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  • on 30.07.2009
  • at 06:19 PM
  • by Staff

Nigeria: thousands flee violence in Northeast 0

Clashes continue in Nigeria, a region torn by conflicts between Muslims and Christians in the north. And while attacks by Sharia’s militants continue, Human Rights Watch claims that security forces made abuses against Muslims in last November.

After four days attacks by Islamic militants have killed more than 180 people.

Violence started on July 26 in the northern city of Bauchi on Sunday and spread to three other predominantly Muslim northern states, Yobe, Kano and Borno, where radical militants are trying to impose a Taliban-style regime.

Most people fled after security forces shelled the group’s headquarters and home of its leader Mohammed Yusuf, in response to the group’s attack on police headquarters on 27 July, Maiduguri police official Isa Azare told IRIN.

The National Emergency Management Agency (NEMA) has also sent a relief team to nearby Bauchi state, director Mohammed Audu-bida said in a 28 July communiqué.

Most of Maiduguri’s streets were deserted on 29 July as remaining residents have locked themselves in their houses.

“All the markets and shops remain closed due to the fighting,” resident Suauwalu Hamisu told IRIN. “Neighbourhood shops are running out of supplies.”

Nigerian Red Cross workers are distributing plastic sheeting and food to some of the displaced, using local Red Cross stocks. The relief workers are assessing conditions in the three affected states, according to disaster manager Attah Benson.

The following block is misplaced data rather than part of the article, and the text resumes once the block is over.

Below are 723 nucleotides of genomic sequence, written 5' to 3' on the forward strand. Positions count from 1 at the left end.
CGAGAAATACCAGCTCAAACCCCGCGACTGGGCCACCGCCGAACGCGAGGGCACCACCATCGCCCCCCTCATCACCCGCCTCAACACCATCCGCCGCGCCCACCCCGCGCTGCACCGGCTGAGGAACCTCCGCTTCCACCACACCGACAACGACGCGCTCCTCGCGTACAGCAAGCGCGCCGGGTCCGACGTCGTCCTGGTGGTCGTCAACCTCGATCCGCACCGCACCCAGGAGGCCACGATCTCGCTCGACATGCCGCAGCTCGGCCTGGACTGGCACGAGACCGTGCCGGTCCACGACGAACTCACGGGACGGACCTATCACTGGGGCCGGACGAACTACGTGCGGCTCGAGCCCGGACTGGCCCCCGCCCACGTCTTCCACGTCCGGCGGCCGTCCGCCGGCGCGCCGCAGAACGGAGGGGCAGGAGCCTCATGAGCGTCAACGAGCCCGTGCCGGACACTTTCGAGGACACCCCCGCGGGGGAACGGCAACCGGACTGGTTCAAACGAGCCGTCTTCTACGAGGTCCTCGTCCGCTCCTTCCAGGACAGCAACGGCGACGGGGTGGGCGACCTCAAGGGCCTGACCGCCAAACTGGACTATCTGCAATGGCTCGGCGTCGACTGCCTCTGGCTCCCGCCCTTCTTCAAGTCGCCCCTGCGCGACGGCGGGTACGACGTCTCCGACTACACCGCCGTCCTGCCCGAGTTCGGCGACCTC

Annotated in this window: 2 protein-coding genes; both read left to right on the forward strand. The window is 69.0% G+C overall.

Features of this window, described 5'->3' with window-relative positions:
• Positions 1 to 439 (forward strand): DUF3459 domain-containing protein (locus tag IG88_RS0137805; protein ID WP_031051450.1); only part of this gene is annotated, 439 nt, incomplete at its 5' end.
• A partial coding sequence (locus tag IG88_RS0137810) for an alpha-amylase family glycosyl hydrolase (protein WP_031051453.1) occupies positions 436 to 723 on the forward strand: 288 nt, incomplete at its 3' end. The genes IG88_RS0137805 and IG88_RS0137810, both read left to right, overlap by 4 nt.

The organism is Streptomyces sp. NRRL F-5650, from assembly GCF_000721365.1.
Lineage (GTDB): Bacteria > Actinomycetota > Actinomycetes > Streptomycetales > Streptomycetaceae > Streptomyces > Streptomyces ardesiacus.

Nigeria has been affected by clashes since 12 of the country’s 36 states adopted Islamic law, or Shariah, in the north in 1999.

A senior member of the rebel group Boko Haram, which opposes Western education and demands the adoption of Shariah law in all of Nigeria, threatened further attacks.

“We do not believe in Western education. It corrupts our ideas and beliefs. That is why we are standing up to defend our religion,” Abdulmuni Ibrahim Mohammed told Reuters after his arrest in Kano state.

Analysts say trouble has brewed for months, as police began raiding militant hideouts and finding explosives and arms, as Reuters says.

In last November, more than 700 people were killed in clashes in Jos, capital of Nigeria’s Plateau state, but Human Rights Watch (HRW) told a judicial commission of inquiry to investigate the matter through a recent report, IRIN says.

Download the full Human Rights Watch report on Nigeria (pdf version)

By Staff – Afronline

(picture credits: ANSA)

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